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Health care usage among immigrants and native-born elderly populations in eleven European countries: results from SHARE

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  • Aïda Solé-Auró
  • Montserrat Guillén
  • Eileen Crimmins

Abstract

Differences in health care utilization of immigrants 50 years of age and older relative to the native-born populations in eleven European countries are investigated. Negative binomial and zero-inflated Poisson regression are used to examine differences between immigrants and native-borns in number of doctor visits, visits to general practitioners, and hospital stays using the 2004 Survey of Health, Ageing, and Retirement in Europe database. In the pooled European sample and in some individual countries, older immigrants use from 13 to 20% more health services than native-borns after demographic characteristics are controlled. After controlling for the need for health care, differences between immigrants and native-borns in the use of physicians, but not hospitals, are reduced by about half. These are not changed much with the incorporation of indicators of socioeconomic status and extra insurance coverage. Higher country-level relative expenditures on health, paying physicians a fee-for-service, and physician density are associated with higher usage of physician services among immigrants. Copyright Springer-Verlag 2012

Suggested Citation

  • Aïda Solé-Auró & Montserrat Guillén & Eileen Crimmins, 2012. "Health care usage among immigrants and native-born elderly populations in eleven European countries: results from SHARE," The European Journal of Health Economics, Springer;Deutsche Gesellschaft für Gesundheitsökonomie (DGGÖ), vol. 13(6), pages 741-754, December.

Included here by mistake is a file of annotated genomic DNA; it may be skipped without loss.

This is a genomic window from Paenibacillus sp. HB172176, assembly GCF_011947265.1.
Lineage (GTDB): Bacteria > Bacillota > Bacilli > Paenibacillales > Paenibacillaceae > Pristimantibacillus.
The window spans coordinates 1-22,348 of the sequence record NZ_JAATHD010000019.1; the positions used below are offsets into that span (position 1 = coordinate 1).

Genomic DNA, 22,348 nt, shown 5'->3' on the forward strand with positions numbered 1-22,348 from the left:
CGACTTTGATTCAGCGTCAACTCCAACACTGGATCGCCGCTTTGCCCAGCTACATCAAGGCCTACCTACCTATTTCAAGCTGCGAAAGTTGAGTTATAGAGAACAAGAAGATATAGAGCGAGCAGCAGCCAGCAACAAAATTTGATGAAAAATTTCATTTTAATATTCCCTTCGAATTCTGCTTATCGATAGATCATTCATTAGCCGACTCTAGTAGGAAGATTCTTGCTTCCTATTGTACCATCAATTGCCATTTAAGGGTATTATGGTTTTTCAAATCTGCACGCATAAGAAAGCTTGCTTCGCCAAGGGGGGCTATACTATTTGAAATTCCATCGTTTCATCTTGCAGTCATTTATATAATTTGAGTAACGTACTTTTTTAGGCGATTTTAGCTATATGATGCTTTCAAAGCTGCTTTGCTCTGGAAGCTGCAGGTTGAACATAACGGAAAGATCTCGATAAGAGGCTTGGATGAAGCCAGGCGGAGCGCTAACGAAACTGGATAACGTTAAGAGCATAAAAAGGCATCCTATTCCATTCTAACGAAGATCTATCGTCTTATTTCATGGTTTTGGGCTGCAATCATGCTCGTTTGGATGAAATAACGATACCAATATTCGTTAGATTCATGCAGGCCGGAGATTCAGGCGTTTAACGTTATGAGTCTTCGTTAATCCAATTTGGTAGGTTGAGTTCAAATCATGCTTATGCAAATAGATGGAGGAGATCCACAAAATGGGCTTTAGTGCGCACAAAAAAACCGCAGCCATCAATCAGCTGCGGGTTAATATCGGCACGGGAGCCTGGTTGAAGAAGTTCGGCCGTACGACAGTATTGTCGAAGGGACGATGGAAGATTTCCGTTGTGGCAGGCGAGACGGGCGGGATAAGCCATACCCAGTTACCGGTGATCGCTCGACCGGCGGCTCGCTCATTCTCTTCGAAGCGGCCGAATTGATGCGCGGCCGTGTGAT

• Handle: RePEc:spr:eujhec:v:13:y:2012:i:6:p:741-754
    DOI: 10.1007/s10198-011-0327-x
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    References listed on IDEAS

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    Cited by:

    1. Jens Detollenaere & Stijn Baert & Sara Willems, 2018. "Association between cultural distance and migrant self-rated health," The European Journal of Health Economics, Springer;Deutsche Gesellschaft für Gesundheitsökonomie (DGGÖ), vol. 19(2), pages 257-266, March.
    2. Amelie F. Constant & Teresa García-Muñoz & Shoshana Neuman & Tzahi Neuman, 2018. "A “healthy immigrant effect” or a “sick immigrant effect”? Selection and policies matter," The European Journal of Health Economics, Springer;Deutsche Gesellschaft für Gesundheitsökonomie (DGGÖ), vol. 19(1), pages 103-121, January.
    3. Claudio Lucifora & Daria Vigani, 2018. "Health care utilization at retirement: The role of the opportunity cost of time," Health Economics, John Wiley & Sons, Ltd., vol. 27(12), pages 2030-2050, December.
    4. Younsook Yeo, 2017. "Healthcare inequality issues among immigrant elders after neoliberal welfare reform: empirical findings from the United States," The European Journal of Health Economics, Springer;Deutsche Gesellschaft für Gesundheitsökonomie (DGGÖ), vol. 18(5), pages 547-565, June.
    5. Constant, Amelie F. & Milewski, Nadja, 2021. "Self-selection in physical and mental health among older intra-European migrants," The Journal of the Economics of Ageing, Elsevier, vol. 19(C).
    6. Sofia Xesfingi & Dimitrios Karamanis & Alexandra Kechrinioti, 2020. "Subjective Health Status and Immigration: Evidence across Europe," SPOUDAI Journal of Economics and Business, SPOUDAI Journal of Economics and Business, University of Piraeus, vol. 70(1-2), pages 3-19, January-J.
    7. Christian Dustmann & Giovanni Facchini & Cora Signorotto, 2015. "Population, Migration, Ageing and Health: A Survey," CReAM Discussion Paper Series 1518, Centre for Research and Analysis of Migration (CReAM), Department of Economics, University College London.
    8. Bousmah, Marwân-al-Qays & Combes, Jean-Baptiste Simon & Abu-Zaineh, Mohammad, 2019. "Health differentials between citizens and immigrants in Europe: A heterogeneous convergence," Health Policy, Elsevier, vol. 123(2), pages 235-243.

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